NRL defends decision to reinstate the national anthem following an intervention from Scott Morrison

QLD Maroons and NSW Blues players line up for the National Anthem before Game 1 of the 2019 State of Origin series. Source: AAP

Prime Minister Scott Morrison says the overturning of the decision to scrap the national anthem is the right thing to do as the song would bring Australians together after a year of 'struggle and heartbreak'.

The NRL has defended its decision to scrap and then reinstate the national anthem for Wednesday's State of Origin opener in Adelaide after an intervention from Prime Minister Scott Morrison.

Barely two hours after the decision was announced to axe the anthem from the pre-match ceremony, the ARLC chairman Peter V'landys bowed to a backlash and reinstated it.

NRL chief executive Andrew Abdo said there had been discussions across various forums in the short time after the decision was made public, while pressure also came from Mr Morrison.

"There's been numerous discussion forums across the media and across Australia today. There've been numerous phone calls today between different stakeholders," Mr Abdo said on Thursday afternoon.

"The Prime Minister made a phone call to our chairman.

"We've had a number of fans express their views across a number of different platforms and on that basis the commission met and decided that this decision wasn't the intention and therefore it was important to reinstate the national anthem to start of State of Origin."

NRL CEO Andrew Abdo has defended the decision to scrap and then reinstate the national anthem.
NRL CEO Andrew Abdo has defended the decision to scrap and then reinstate the national anthem.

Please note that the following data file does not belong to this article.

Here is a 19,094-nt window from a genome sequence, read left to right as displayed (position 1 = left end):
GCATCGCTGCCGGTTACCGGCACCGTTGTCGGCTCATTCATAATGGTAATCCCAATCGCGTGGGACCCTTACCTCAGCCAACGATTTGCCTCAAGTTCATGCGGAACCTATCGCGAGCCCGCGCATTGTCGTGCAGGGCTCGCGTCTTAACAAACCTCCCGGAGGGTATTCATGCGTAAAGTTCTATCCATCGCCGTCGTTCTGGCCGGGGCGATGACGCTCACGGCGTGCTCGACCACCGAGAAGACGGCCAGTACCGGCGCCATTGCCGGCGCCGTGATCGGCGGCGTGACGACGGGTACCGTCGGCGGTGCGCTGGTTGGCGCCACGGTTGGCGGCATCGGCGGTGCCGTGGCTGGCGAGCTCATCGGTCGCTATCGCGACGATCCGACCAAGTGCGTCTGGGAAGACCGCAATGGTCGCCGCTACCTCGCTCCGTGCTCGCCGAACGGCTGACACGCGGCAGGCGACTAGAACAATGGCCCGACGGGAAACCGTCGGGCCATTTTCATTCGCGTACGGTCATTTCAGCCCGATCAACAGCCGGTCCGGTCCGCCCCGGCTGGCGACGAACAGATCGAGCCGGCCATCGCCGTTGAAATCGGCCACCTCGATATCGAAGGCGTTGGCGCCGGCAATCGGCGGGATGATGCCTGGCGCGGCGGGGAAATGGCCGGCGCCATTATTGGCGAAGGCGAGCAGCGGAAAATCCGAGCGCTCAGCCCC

Getty Images AsiaPac

It's understood the Prime Minister pleaded the case for strong national unity after a year of hardship in his phone call with Mr V'landys on Thursday.

Mr Abdo said the NRL's intentions were not politically motivated, and therefore they did not consult with the advisory group before reversing the call.

"Well we didn't speak to them prior to this and they certainly weren't lobbying or actively lobbying or putting pressure on us," he said.

"That's why we haven't consulted with them on this decision now. This was really a decision the commission made.

"We haven't caved in."

Mr Abdo also confirmed no player would be forced to sing the anthem and that those decisions rest with the individual.

The Australian Rugby League Commission (ARLC) on Thursday announced they would scrap the national anthem for the upcoming series.

But a short time later ARLC Chairman Peter V’landys said the anthem would in fact continue to be played citing the public response following the announcement and "the strong national unity in fighting the COVID pandemic".

In a statement Mr Morrison said the backflip was the right thing to do after a "year of struggle and heartbreak". 

It is understood Prime Minister Scott Morrison requested the national anthem to be reinstated.
It is understood Prime Minister Scott Morrison requested the national anthem to be reinstated.

"It has never been more important to be coming together to celebrate Australia and to be able to sing together our national anthem at the game so many of us love," he said. 

The decision to scrap the national anthem wasn't about politics, according to Mr V'landys, who referred to last week's NRL Grand Final which featured a rendition of Advance Australia Fair. 

"The original decision not to play the anthem at Origin was about the rivalry and tribalism associated with the Origin Series," he said on Thursday.

The original decision to axe the anthem was made during an ARLC meeting on Wednesday, reportedly on the basis that the games were not international contests.

A similar decision was made earlier this year to scrap the anthem from the annual All Stars match between Indigenous and Mãori teams, after a number of Indigenous players refused to sing the anthem during last year's State of Origin. 

New South Wales players Cody Walker, Josh Addo-Carr and Will Chambers announced prior to the event that they would not be singing Advance Australia Fair as it didn't represent them or their family.  

“I’m not pushing my views on anyone, it’s just how me and my family have grown up and how I feel," Walker told The Sydney Morning Herald last year.

“I’ve already voiced my opinion, and I want to reiterate it’s just my opinion.”

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